Emerging Disability Rights Leader Finds Value in Disability
Stephanie Woodward wasn’t always so comfortable, or proud, of having spina bifida. But her disability led to her decision to attend law school. At age 19, Woodward wanted to learn more about other people with disabilities, so she became a volunteer for the Center of Disability Rights (CDR). “This was my first encounter with the disability community,” Woodward recounts, “and the first time I met individuals with disabilities who held high positions within an organization. While I had always been proud of myself, I had never been proud of my disability identity. Working at CDR with people with disabilities who were strong leaders and incredible role models made me feel proud of my disability identity. This pride led me to take ownership of my disability and take action within the Disability Community.”
Woodward continued to seek ways to participate in the Disability Rights Movement. She interned with Senator Tom Harkin for the summer. This experience sealed her fate. She decided to go to law school and assume her position alongside other disability rights leaders, many of whom have been valued mentors to her over the years.
Lee Perselay, Disability Counsel for Senator Harkin, told Woodward that even though the fight for disability rights is difficult and exhausting, disability rights advocates never have to take flak from anyone. Bruce Darling, CDR’s CEO, took Woodward under his wing and provided her with opportunities to grow her leadership skills. She organized and executed large protests, wrote letters to government officials and testimony for congressional hearings, and organized campaigns on various disability rights issues.
Yoshiko Dart, who worked alongside Justin Dart to make the Americans with Disabilities Act the law of the land, declares that she is Woodward’s “biggest fan” and believes in her and what she can do. Andy Imparato, Disability Policy Director for the US Senate Committee on Health, Education, Labor, and Pensions, became a mentor to Woodward when he was President and CEO of the American Association of People with Disabilities (AAPD) and she was an AAPD intern. Imparato invoked Woodward as an example of an emerging disability rights leader in his acceptance speech for the National Council for Independent Living’s National Advocacy Award. “I was shocked, flattered, and more confident in myself than ever before after that. His confidence in me helps me to believe that I can really make an impact.”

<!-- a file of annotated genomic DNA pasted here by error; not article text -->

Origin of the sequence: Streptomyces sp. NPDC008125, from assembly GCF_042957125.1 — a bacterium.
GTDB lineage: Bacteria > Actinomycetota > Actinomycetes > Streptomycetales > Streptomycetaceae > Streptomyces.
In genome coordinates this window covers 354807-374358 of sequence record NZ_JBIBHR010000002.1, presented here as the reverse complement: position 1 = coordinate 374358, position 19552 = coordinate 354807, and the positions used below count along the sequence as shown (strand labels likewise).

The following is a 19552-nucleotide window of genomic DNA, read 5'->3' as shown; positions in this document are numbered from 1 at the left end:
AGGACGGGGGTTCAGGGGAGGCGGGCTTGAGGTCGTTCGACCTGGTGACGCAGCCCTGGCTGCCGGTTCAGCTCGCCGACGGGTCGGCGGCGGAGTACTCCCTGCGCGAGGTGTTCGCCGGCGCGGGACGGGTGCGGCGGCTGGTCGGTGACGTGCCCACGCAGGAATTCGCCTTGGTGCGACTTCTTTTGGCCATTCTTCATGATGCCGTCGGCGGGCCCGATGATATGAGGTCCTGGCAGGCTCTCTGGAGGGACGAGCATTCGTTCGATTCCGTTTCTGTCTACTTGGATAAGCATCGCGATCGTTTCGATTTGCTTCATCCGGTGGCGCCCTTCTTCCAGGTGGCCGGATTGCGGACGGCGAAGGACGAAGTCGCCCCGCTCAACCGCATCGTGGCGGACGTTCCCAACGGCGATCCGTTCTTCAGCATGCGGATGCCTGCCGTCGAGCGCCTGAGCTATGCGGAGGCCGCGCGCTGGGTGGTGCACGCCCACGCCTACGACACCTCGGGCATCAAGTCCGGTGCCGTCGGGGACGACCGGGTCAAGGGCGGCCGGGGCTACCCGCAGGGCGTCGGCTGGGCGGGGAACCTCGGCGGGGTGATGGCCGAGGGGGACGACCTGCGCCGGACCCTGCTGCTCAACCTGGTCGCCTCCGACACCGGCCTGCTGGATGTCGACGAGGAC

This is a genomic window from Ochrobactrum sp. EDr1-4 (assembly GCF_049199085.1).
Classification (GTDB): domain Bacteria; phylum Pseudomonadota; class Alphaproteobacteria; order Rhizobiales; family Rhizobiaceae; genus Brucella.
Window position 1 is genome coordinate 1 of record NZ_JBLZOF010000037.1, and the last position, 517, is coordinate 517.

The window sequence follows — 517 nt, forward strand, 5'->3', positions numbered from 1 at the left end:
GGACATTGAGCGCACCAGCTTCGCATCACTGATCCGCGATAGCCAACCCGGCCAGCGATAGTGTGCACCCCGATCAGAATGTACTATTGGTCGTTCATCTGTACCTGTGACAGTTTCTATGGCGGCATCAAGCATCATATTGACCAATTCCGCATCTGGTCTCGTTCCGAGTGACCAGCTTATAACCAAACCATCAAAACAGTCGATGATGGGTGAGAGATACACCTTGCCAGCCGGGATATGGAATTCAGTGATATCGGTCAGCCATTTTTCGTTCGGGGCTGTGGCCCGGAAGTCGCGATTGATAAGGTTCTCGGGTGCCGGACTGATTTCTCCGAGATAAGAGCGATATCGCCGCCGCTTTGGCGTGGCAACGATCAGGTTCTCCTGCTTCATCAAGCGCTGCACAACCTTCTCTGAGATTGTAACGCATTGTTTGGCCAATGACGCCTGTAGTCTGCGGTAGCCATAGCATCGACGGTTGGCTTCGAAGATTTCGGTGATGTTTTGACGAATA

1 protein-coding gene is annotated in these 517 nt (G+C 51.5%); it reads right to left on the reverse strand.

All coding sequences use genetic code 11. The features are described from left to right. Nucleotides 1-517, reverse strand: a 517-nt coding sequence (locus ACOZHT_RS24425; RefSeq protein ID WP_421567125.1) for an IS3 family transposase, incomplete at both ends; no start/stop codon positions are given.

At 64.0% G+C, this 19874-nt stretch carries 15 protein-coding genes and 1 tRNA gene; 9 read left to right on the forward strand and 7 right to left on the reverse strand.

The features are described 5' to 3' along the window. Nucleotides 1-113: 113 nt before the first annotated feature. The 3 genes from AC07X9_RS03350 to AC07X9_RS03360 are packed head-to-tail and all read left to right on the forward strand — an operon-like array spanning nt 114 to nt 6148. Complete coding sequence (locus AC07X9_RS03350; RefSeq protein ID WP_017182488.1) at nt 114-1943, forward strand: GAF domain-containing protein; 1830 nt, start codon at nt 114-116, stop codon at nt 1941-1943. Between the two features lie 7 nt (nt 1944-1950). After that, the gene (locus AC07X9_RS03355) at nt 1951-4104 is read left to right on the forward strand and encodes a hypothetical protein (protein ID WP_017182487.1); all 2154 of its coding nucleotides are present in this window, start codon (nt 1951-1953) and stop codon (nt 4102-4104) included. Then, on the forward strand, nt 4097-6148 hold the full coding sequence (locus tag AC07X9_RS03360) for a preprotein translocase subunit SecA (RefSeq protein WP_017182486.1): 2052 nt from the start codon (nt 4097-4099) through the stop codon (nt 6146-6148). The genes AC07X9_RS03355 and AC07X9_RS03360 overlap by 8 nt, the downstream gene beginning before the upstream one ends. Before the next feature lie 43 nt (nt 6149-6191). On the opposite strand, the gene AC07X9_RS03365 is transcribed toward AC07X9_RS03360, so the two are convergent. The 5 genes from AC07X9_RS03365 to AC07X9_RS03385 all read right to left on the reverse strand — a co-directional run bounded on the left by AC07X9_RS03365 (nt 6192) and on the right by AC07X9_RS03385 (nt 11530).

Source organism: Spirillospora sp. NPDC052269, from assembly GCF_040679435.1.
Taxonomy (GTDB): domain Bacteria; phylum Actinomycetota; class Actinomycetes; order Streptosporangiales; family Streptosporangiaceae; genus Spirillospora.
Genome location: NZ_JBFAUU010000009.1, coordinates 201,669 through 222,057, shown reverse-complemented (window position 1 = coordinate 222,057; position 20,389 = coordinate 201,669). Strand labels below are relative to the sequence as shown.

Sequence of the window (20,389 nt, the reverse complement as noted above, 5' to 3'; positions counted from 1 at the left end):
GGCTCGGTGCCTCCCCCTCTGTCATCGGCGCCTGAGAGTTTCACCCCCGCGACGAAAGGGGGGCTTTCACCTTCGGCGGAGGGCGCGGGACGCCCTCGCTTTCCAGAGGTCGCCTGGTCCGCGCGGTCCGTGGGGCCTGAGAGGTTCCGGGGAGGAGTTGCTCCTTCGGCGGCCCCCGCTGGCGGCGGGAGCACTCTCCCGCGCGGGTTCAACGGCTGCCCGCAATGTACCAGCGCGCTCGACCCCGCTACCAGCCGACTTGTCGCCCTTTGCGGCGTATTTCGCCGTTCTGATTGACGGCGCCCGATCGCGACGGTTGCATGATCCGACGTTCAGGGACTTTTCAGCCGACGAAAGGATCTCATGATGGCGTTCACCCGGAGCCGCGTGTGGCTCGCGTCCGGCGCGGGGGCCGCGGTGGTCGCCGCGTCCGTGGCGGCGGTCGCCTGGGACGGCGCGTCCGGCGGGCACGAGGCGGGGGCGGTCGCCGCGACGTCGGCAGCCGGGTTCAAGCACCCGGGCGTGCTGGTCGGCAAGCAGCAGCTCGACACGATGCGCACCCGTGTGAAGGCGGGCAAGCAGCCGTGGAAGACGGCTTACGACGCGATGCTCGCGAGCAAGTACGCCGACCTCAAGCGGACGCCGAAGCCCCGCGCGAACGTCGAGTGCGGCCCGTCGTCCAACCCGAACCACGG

While Woodward has benefitted from the mentoring and inspiration of many key disability civil rights leaders, she credits her father’s uncompromising expectations for the path she is on. “He never let me use my disability as an excuse and he never coddled me because of my disability…my dad had the highest expectations for me and never sheltered me. This helped me to become a strong and independent woman and to always set high expectations for myself.”
Upon entering law school, Woodward immediately found myriad ways to act on her passion for advancing disability civil rights and awareness. She works with the Olinsky Law Group and the Burton Blatt Institute, and will graduate from Syracuse University College of Law as the Executive Director of the Disability Law Society. She has also worked with the Disability Cultural Center at Syracuse University. Along with being an advocate, she lists as another significant achievement being a quarterfinalist in the Williams Institute Moot Court Competition – the only national competition concerning LGBT rights.
Woodward will graduate in the top 11% of her class at Syracuse University this Spring, with a J.D. and an M.S.Ed. in Disability Studies. She looks forward to continuing her work on behalf of the Disability Rights Movement, and making the promise of the Americans with Disabilities Act a reality. Her advice to legal recruiters:
Don’t try to “look past” a person’s disability. Look at it and see how valuable that is. Disability offers diversity, expertise, and new view on issues. You wouldn’t ‘look past’ someone’s racial or gender identity to see their value, right? The same goes for disability. I am valuable, but I am more valuable because of my disability.